I will say though, that theses symbols seem to crop up in my neighborhood every now and again. Someone put KKK recruitment flyers through peoples’ mail slots a while back, and I recall seeing some stickers about the Elders of Zion years back. Whether or not these were the acts of residents I can’t say, but we have to remain utterly intolerant. A lot of people have this image of evil people as being like Disney villains, with affected clipped speaking styles and green smoke. A lot of nazis can be quite charming, and might bring their neighbors a casserole when they’re sick. If a person believes that Hitler made some positive contributions or that the white race is under threat then they’re probably a nazi, even if they do nice things for the people or buy rounds at the bar.
Who was with you? Do you feel this brought you closer to the friends who helped you?
Adults friendships are complicated! How do you measure how close you are to someone? I love a lot of people, but we’re all too busy to spend as much time together as we would like, and these are all folks I trust who I’ve known for a while. A handful of those who came are people I’ve known for fifteen years, some I’ve known for ten, and one is someone I’ve spent a lot of time with at Burning Man. It’s pretty amazing to know that I have so many friends who will sit on a sidewalk with me at night. in the cold, to watch cement dry for hours.
We’ve all heard the phrase “be the change you want to see in the world”… how does that resonate for you after you covered up the symbol?
I think about that phrase a lot! It’s a kind of philosophy of mine, but to put it in more practical terms, I think we are all accountable to contribute within our capabilities, especially now. The promise of America for the people has never been delivered, but I still believe it is possible, even now while humanism and democracy are under attack. It’s more important than ever that all of us step up.
What message do you hope to spread with this act?
If people take anything from this, I hope it’s that they can affect change on their own, and that action can be creative and fun and social. I’m a big Andrew WK fan, and his pro-party philosophy, and activism can be a party and a source of fun and joy. I don’t romanticize the Summer of Love – it was pretty rapey in a lot of ways, and very very white-centric. Still, in context, it’s hard to not think about how this symbol is completely antithetical to the philosophy they espoused, and that’s relevant to my neighborhood while it’s been celebrating the anniversary of it.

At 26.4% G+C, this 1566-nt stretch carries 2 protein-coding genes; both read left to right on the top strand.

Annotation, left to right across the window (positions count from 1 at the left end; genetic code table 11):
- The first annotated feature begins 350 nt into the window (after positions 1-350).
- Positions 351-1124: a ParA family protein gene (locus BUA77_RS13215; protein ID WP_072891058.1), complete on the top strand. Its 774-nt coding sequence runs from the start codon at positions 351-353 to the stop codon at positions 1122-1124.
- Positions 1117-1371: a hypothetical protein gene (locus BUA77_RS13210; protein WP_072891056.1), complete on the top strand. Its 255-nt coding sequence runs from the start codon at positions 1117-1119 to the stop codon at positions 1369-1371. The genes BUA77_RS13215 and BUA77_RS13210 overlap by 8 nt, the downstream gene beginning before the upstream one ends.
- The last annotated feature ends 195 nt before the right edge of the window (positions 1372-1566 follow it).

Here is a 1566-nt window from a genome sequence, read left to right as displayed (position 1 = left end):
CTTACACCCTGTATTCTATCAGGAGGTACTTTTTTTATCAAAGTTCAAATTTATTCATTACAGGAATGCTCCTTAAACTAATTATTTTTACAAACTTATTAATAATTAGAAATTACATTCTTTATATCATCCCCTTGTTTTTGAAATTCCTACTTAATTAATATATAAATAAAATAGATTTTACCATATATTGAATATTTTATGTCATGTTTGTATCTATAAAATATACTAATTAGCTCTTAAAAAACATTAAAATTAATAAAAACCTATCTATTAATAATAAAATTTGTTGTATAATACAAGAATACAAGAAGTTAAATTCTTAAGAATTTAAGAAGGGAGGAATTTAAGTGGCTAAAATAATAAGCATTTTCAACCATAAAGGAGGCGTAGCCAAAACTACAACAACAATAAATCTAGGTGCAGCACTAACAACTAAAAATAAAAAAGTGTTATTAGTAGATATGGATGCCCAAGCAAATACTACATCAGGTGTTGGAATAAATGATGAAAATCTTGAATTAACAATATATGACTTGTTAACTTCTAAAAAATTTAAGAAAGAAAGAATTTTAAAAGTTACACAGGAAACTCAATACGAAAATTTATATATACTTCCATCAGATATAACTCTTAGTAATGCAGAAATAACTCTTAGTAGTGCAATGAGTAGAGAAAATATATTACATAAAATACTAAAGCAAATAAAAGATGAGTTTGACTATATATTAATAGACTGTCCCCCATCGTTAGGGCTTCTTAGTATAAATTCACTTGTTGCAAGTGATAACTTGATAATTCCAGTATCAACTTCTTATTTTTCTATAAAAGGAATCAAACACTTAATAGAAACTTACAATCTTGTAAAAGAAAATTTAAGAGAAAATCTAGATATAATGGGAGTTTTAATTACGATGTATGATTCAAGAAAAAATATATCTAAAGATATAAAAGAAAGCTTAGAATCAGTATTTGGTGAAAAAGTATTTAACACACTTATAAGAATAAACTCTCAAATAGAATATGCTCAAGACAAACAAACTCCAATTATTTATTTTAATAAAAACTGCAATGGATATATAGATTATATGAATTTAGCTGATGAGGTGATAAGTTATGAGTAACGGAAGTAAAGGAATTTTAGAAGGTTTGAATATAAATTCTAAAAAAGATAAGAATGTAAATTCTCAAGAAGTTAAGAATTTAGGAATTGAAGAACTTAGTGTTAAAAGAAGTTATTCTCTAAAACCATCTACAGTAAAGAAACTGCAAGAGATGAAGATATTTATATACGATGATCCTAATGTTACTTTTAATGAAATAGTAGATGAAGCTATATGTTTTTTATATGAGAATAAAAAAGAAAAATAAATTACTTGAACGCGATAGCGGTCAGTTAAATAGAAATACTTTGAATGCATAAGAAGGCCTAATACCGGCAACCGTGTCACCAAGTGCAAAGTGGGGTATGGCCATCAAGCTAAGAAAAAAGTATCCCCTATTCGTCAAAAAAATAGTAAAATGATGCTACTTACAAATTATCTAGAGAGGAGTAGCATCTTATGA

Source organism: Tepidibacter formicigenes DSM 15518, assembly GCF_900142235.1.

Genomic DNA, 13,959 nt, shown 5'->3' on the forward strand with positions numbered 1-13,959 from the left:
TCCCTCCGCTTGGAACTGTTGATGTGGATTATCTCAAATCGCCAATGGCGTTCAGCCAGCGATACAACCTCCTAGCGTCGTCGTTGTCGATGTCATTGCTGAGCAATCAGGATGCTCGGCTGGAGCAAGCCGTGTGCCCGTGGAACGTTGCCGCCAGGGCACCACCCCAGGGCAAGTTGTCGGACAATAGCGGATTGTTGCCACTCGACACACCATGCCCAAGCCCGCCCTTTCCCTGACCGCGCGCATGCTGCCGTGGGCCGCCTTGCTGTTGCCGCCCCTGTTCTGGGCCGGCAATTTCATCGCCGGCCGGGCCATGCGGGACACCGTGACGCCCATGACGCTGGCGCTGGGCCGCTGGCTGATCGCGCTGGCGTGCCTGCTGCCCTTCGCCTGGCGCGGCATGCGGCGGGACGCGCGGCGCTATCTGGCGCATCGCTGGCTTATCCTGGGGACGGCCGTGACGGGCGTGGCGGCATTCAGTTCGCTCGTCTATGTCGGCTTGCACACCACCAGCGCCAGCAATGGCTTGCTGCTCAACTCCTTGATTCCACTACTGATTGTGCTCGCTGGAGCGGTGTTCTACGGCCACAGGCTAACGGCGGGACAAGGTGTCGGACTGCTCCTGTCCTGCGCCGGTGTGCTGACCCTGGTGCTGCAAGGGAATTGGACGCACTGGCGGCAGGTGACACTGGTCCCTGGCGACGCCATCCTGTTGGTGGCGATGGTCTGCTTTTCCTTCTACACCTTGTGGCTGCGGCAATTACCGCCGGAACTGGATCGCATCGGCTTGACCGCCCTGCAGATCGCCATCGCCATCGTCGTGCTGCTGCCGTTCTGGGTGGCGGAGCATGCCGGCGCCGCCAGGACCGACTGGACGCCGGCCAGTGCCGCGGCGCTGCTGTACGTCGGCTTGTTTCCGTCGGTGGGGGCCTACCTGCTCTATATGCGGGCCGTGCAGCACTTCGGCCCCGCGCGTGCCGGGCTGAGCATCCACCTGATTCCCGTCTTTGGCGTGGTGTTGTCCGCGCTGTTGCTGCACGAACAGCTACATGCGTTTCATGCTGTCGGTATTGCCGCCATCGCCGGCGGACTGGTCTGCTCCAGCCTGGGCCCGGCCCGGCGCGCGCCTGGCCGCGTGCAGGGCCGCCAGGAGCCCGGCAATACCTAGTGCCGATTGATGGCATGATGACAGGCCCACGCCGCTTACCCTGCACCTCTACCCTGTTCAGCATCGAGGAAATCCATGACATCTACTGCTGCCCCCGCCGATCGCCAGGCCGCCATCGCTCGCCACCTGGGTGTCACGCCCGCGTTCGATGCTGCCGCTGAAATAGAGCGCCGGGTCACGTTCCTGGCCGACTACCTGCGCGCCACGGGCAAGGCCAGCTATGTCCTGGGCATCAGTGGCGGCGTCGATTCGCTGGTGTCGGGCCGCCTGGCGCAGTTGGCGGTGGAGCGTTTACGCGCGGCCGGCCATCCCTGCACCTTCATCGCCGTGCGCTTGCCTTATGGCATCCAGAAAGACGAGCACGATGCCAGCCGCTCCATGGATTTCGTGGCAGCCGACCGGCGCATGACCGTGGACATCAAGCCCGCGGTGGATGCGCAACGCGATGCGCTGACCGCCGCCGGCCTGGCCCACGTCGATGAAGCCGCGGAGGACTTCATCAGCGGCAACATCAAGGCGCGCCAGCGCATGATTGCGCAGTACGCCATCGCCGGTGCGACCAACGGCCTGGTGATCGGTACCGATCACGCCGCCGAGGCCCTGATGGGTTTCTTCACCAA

I did contact the city, but they didn’t respond with the appropriate level of haste – it just needed to be gone immediately – and I’m just handy enough to know I could do this. Initially I just wanted the swastika to be gone, and we sort of realized we could put some truth there. I didn’t think about a message, but if more people stepped up to work for the world we want, we wouldn’t be in this mess.
“We belong” isn’t my phrase – I had a much clunkier version of that, which a friend of mine refined, and you can’t go wrong with a Pat Benatar reference.
Someone suggested “fuck nazis” or something like that, and while I fully embrace that sentiment and would punch them all if I could, it felt important to not invoke thoughts of fascism, and instead to go with more fundamental truths. We all belong here, and this country is for all of us. They can’t have it. That’s the most important thing. This country is ours, and we have to work to keep it right now.
What’d I learn from Bee? Next time I see some kinda bullshit I don’t agree with, I can think about ways I can change it OR I can take action and actually change it. I believe that we can ALL make a difference and take action even in a small way. “Art as Direct Action” to fight the hate in this world. I like it. Let’s start a guerrilla group and take out sidewalk hate speech one sidewalk at a time.